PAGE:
A $100 laptop from MIT.
A $100 laptop from MIT.
you have to crank it for about 15 min to have it run 30 min.
how is that crap? are you are moron?
the project is intended to provide a means to technology for people who have no other means to access it. this is usually in a place with no power. a dynamo/crank system is a viable way to power a portable computer. what do you suggest?
get out of your ikea encrusted apartment and think of the rest of the world for a minute.
I can sell you a 4000 mhz, two terabyte, 21 inch lcd laptop for $19. You have to have this cell phone plan though for the next 5 years for $199 a month.
60 x 199 + 19 = $11,940 + $19 = $11,959
MIT Media Lab is blue sky thinking, you can’t sell this thing for $100 and make money. It’s just fluff. The chance of this seeing production is less than zero.
Your pessimism disturbs me. To anyone else who hasn’t read about this inspiring project, I really recommend you do before you pass judgement.
keep dreaming kids.
wait, GO BACK TO YUOR CUBE AND SKETCH!
Read closer, fellas. The $100 laptop is one of the more remarkable socially concious efforts by any body to help the developing world – not an effort to make money. A quote from their project:
Second, we will get the fat out of the systems. Today’s laptops have become obese. Two-thirds of their software is used to manage the other third, which mostly does the same functions nine different ways.
Software is often the most expensive componenet of a laptop, and most of our laptops are filled with crap. A fully functional, highly secure operating system takes up about 15mb of space – about 3 mp3’s. Add another meg or two for wireless functionality. Windows comes in around a gig or two, and with it the cost of the system and the cost of the memory. Their monitor technology is not new, its implemented all over the place, and is genuinely cheaper. Changing production is difficult, hence why its not in every laptop, but in time probably will be.
Finally, here’ the important part … its part of an effort to bring top notch education to places where it dosent exist. Eg, thailand, cambodia, etc … Compared to the cost of employing teachers, buying textbooks, etcetera, the cost of a $100 laptop and a wireless connection stream is minimal, especially in rural areas. This means that a government like Thailand that might not have the money to put up a school in a rural area, and if it did the quality would be pretty attrocious, can now set up virtual schools for next to nothing (relatively) offering top notch education options to people who currently can expect none.
The project that you’ve casually tossed aside as rampant capitolism is an effort to bring schooling to people who need it most … not a bad thing in my opinion.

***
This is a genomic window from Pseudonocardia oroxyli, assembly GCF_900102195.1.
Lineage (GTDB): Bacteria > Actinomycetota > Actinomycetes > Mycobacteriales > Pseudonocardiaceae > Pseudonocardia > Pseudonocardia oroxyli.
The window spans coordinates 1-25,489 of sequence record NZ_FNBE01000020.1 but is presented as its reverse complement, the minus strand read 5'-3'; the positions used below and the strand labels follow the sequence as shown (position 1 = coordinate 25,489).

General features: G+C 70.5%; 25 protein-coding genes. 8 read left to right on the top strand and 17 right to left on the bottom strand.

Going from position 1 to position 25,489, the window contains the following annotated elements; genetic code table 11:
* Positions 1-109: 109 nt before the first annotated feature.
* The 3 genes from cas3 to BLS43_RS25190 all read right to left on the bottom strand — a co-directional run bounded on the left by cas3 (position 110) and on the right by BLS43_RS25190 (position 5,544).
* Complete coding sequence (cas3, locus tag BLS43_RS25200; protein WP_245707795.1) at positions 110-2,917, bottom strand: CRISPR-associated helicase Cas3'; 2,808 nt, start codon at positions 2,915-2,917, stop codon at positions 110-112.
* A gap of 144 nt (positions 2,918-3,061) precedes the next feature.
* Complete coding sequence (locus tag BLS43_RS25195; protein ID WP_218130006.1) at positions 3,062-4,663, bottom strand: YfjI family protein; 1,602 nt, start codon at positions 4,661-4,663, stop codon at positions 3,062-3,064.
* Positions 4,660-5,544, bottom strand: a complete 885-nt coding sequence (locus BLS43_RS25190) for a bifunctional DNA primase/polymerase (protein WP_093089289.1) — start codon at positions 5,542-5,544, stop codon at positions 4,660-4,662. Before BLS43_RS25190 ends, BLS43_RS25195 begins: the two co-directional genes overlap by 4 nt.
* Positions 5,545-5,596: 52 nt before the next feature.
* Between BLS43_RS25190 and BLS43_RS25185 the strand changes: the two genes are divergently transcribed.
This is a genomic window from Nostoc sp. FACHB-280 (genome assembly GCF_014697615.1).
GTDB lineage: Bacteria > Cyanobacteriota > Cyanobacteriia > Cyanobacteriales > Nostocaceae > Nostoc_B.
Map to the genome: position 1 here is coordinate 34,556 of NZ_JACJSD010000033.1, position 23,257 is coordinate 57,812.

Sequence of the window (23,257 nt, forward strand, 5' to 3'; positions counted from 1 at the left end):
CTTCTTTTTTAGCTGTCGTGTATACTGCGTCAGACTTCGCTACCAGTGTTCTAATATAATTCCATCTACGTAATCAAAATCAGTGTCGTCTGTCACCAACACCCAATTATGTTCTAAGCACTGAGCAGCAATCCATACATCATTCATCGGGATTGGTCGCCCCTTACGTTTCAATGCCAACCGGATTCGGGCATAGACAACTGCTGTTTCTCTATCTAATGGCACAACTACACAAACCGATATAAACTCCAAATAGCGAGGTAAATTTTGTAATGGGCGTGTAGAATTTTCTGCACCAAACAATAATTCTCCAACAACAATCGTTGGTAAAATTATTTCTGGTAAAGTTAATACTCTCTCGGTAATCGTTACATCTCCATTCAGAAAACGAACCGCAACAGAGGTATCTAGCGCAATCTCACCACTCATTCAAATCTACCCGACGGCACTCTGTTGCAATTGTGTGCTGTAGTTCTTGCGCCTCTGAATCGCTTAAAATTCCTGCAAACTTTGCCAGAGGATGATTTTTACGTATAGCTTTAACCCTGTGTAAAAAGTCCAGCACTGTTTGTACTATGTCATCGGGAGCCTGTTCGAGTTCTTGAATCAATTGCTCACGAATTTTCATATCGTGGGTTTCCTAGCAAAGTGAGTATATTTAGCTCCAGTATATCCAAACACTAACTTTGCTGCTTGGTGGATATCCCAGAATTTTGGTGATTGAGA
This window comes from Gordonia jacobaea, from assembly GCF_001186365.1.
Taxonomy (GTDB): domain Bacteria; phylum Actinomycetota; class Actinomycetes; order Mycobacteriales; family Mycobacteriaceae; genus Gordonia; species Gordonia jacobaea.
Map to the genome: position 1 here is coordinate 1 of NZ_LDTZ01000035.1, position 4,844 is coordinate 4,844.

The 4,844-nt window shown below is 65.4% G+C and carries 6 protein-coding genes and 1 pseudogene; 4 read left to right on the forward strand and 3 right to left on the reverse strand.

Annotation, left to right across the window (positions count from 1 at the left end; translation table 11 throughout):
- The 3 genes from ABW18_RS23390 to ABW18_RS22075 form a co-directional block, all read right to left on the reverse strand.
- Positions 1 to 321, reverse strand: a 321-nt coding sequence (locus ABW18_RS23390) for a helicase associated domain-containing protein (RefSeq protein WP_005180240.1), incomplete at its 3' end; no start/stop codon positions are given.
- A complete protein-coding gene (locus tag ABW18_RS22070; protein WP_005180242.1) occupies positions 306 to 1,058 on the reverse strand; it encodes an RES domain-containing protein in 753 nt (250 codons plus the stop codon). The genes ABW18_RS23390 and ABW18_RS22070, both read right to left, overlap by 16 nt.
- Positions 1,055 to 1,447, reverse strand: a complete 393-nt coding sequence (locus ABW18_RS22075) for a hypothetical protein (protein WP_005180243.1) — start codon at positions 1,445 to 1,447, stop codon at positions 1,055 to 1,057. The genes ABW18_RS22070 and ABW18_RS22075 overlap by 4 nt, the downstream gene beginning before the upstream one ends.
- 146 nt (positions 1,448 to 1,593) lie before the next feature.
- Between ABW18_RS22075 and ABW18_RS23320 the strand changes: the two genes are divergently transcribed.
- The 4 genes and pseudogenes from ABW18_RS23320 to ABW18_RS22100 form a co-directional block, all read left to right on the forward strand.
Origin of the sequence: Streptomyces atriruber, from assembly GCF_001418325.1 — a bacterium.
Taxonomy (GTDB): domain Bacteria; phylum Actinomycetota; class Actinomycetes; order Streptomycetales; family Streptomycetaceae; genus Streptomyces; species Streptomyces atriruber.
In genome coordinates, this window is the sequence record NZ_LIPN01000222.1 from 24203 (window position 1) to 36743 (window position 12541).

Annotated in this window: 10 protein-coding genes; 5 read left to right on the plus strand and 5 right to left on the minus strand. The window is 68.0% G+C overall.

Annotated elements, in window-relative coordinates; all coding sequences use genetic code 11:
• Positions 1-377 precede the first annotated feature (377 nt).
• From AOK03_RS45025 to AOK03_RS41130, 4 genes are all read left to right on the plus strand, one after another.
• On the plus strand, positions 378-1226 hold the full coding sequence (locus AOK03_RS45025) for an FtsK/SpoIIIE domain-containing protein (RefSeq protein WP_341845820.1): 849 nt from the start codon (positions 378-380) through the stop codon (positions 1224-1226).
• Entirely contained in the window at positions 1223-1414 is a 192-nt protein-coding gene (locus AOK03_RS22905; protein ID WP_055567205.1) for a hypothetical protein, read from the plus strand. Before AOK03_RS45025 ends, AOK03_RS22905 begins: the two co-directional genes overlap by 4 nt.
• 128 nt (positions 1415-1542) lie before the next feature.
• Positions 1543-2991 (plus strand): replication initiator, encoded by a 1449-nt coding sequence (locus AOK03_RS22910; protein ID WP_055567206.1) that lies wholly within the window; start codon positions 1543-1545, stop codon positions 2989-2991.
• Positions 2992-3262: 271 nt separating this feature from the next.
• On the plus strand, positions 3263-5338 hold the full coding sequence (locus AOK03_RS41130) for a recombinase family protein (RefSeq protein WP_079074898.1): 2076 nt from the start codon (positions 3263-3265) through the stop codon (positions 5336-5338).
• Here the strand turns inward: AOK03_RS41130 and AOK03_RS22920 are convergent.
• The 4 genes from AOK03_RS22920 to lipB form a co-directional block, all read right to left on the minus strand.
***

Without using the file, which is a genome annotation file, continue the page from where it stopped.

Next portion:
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The idea is great. There are several issues about how you design a truly multilingual user interface, how you insure that governments use this technology to open up the information marketplace instead of distorting it.
Per the crank, our fine critic is accurate. That particular crank mechanism is an ergonomic, stylistic and mechanical attrocity. Other mechanisms can theoretically increase the efficiency by as much as 3x.
It is a great concept but your arm might get tired after cranking the hell out of that thing!
You don’t just crank, it has a power cable:
so frog tries to jump on that train too:
it is in my opinion a very weak ID, way too fragile (hinges), copied features from design continuums concept (foldable- tablet PC, handle feature…).
imho, any mid-weight ID student can do it better.
really poor concept.
I don’t think you’re seeing a “rip off” or a “me too” concept… I believe what we’re seeing is that MIT had a “bake off” with multiple top design firms to pick their design firm. Chances are this is a low-paw or even pro-bono project (I mean it IS for starving children) so these top firms might have even used their interns to do the work.
I wouldn’t be suprised if Ziba, IDEO, Smart, etc. also did some concept work for this…
this makes me sick a bit.
It’s just PR!
pr for MIT (look at me i have a concept)
PR for the firms (look at us we’re contributing to the pie in the sky, and charity (maybe))
PR for steevie Jobs (offers software for free what’s refused by MIT (win/win as posted on engadget).
meanwhile there are people that get their hopes up, and even claim this thing exists.
And then say this is what ‘you’ should be doing.
This makes you sick? Quit being so cynical, then.
Pie in the sky? Looks like the first functional model has been revealed today.
…i think it is a great project…not everyone has access to technology…50% have never made a phone call.
Why does it have to look so “designerly”…? both concepts do.
These seem like designs that are a little trendy and will be outdated really fast. At least the Design Continumn concept seems a little more timeless. I know it’s for kids, but it seems like older people with an interest in learning about computers will be using it… maybe it should look like a learning tool, not a toy. I’ve never seen kids playing with fluresent green toys in national geographic either
Both concepts might need to be hardened a little too. They PCs might be thrown unprotected in a saddlebag on the back of a camel for the ride to school, banged around, etc. also, Africa has fine powder dust, and dust storms, and I’ve heard this a huge problem for the tosheba toughbooks. The dust gets in everything and tears up the hinges - I can’t imagine what it might do to that crank. A $100 laptop is a fantastic idea, but IMO it should last an last for a long time.
all that aside, It really is great that they are making the effort, PR or not. I hope this really happens…
It looks more like $30 bucks.
Where’s the Fisher Price logo?
Sometimes I like to come read these forums to see how useless and negative most designers are.
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